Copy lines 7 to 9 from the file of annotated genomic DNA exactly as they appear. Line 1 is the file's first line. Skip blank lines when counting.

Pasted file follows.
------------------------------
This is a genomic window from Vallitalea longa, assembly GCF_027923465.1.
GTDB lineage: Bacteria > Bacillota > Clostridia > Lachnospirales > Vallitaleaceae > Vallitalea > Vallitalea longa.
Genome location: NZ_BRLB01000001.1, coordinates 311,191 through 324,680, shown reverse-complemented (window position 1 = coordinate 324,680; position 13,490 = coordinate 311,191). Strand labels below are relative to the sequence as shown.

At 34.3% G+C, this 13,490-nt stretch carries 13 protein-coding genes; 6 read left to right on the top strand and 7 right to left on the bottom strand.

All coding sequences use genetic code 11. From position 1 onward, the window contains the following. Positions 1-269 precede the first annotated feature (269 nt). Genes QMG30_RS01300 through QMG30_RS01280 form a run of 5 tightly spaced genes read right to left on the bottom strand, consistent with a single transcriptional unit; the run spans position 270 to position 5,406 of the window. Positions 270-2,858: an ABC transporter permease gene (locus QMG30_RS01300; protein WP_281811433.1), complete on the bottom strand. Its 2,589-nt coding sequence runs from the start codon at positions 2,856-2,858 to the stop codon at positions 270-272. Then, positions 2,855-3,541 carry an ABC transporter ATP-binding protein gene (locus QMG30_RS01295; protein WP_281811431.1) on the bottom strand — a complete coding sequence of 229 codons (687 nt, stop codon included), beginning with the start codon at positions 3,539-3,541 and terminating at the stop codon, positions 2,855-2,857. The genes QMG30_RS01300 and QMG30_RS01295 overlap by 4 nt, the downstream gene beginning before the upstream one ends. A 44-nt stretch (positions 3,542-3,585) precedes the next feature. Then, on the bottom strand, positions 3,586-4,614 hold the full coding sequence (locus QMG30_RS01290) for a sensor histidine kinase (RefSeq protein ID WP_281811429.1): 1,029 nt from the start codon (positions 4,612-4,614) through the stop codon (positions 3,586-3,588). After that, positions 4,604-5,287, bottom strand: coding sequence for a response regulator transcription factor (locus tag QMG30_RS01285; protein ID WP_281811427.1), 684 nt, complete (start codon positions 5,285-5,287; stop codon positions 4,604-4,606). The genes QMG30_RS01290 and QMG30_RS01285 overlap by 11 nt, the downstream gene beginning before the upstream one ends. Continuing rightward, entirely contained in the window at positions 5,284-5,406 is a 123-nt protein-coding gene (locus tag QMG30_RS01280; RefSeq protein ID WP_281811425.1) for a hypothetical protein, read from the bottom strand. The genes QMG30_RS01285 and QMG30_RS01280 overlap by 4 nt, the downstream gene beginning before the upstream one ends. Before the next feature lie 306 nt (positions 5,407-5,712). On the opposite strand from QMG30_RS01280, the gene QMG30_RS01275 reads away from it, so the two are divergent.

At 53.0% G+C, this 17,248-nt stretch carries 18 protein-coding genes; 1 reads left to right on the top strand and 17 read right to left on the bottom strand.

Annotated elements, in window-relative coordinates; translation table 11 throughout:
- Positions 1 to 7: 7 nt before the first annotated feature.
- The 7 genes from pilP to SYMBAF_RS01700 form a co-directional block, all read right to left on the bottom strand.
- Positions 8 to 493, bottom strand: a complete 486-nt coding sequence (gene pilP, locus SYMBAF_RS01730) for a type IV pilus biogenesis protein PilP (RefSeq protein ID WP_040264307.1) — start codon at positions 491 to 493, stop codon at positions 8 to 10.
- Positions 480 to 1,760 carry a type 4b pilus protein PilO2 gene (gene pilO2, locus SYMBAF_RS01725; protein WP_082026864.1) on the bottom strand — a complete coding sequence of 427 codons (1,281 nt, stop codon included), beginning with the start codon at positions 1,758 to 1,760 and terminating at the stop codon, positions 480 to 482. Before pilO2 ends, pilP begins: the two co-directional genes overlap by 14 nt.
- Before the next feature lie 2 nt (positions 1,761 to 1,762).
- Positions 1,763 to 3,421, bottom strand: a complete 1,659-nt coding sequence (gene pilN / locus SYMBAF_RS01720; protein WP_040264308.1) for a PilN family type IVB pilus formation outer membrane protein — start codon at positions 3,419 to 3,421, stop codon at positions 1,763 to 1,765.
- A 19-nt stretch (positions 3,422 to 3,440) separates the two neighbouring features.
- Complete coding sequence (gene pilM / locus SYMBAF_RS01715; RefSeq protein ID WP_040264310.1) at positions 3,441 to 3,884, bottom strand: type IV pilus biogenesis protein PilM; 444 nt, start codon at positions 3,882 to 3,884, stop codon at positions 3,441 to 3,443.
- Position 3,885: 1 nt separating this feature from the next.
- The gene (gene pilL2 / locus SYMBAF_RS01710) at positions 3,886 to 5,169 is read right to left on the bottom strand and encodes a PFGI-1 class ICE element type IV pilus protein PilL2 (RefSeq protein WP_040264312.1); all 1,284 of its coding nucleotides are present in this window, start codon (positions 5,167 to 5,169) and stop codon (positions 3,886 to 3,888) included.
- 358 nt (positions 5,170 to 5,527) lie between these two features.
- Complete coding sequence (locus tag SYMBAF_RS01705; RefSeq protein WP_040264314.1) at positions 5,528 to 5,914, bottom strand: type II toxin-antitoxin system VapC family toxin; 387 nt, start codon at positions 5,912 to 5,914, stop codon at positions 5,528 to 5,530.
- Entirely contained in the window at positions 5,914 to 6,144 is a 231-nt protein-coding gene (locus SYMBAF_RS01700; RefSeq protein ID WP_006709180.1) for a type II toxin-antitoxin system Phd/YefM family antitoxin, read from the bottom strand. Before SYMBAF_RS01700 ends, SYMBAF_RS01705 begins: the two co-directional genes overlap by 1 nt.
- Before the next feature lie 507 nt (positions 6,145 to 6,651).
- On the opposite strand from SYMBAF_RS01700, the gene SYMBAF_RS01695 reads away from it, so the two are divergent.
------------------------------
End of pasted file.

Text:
Annotated elements, in window-relative coordinates; translation table 11 throughout:
- Positions 1 to 7: 7 nt before the first annotated feature.
- The 7 genes from pilP to SYMBAF_RS01700 form a co-directional block, all read right to left on the bottom strand.